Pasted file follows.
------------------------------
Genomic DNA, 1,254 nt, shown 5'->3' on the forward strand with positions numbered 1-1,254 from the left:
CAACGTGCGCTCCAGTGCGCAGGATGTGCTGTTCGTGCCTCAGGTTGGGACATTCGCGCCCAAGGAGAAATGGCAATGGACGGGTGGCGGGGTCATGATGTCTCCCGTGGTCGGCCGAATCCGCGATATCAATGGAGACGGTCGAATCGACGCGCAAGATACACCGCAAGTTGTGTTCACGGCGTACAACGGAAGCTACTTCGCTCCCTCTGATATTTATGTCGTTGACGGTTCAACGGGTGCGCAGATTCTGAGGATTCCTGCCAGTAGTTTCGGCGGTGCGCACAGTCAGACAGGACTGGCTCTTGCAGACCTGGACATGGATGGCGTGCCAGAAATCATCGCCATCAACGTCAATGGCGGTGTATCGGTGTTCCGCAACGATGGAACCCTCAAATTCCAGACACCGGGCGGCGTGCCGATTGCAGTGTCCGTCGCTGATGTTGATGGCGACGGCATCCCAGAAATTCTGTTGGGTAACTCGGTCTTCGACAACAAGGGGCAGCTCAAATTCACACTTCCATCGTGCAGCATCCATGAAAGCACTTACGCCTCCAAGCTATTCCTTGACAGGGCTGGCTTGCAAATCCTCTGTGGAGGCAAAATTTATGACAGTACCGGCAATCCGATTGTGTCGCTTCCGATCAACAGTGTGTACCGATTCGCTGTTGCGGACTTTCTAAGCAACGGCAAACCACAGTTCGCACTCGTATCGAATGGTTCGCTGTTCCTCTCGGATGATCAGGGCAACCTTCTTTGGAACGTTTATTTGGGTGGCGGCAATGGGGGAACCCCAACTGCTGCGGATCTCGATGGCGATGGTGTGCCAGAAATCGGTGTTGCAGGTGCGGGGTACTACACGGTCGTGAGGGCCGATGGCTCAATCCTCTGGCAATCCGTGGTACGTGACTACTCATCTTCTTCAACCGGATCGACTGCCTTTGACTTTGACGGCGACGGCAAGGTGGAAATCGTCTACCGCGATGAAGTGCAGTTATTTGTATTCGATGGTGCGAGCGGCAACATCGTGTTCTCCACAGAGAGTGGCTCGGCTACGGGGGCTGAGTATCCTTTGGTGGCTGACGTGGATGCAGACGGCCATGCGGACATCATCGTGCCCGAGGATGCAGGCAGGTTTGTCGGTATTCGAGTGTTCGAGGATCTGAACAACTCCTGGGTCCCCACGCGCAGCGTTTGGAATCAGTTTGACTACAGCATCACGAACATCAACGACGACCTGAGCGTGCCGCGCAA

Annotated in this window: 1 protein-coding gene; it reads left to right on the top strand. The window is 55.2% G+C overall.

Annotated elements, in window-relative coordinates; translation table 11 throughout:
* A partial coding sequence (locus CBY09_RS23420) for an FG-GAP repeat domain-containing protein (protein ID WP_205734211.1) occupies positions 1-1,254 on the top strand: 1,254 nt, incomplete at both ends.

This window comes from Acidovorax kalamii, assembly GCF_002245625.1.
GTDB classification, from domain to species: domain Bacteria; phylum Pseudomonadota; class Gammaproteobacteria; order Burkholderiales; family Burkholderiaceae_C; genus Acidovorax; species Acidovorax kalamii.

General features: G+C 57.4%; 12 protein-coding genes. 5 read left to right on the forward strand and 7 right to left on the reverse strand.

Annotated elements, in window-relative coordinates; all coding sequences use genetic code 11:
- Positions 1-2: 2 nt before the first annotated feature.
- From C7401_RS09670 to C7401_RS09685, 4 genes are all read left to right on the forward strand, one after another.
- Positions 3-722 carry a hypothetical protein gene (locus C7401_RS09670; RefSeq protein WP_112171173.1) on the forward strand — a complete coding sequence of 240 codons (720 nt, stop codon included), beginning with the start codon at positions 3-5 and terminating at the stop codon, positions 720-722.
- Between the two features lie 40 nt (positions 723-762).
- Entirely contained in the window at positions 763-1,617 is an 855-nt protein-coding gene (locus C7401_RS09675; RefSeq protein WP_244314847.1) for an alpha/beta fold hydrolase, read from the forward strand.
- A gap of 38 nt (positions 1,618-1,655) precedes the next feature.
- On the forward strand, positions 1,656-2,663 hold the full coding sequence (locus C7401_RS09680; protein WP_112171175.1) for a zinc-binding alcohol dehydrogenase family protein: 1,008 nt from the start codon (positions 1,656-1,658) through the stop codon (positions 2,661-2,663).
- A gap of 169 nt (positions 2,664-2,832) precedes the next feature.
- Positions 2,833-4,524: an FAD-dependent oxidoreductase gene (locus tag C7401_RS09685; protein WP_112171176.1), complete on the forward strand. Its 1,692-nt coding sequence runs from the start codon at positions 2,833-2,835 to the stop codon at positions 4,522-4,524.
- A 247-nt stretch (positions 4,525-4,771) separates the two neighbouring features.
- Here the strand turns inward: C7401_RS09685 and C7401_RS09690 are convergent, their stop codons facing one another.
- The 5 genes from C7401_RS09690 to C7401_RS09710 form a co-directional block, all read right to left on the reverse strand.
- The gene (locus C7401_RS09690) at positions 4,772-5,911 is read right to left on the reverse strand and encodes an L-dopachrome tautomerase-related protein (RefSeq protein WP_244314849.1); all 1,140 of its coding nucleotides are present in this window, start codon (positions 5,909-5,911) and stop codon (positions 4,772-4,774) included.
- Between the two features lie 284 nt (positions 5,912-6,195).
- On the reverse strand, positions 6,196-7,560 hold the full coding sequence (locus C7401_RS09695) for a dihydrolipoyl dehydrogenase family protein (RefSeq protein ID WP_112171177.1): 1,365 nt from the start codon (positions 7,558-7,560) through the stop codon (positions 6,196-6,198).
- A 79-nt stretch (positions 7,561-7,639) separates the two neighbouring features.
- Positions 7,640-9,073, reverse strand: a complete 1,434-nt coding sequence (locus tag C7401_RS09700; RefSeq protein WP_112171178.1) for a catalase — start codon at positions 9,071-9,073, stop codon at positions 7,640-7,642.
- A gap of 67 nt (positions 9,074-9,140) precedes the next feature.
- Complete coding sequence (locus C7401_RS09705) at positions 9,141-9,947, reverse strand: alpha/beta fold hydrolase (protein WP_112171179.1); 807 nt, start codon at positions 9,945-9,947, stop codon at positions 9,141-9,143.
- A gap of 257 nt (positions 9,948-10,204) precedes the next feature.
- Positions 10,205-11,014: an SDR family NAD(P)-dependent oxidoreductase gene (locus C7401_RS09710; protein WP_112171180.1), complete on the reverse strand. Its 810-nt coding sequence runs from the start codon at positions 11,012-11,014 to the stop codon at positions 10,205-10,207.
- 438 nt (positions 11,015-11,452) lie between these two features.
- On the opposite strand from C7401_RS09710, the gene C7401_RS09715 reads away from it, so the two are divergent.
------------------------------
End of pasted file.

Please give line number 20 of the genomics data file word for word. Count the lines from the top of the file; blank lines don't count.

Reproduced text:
- Here the strand turns inward: C7401_RS09685 and C7401_RS09690 are convergent, their stop codons facing one another.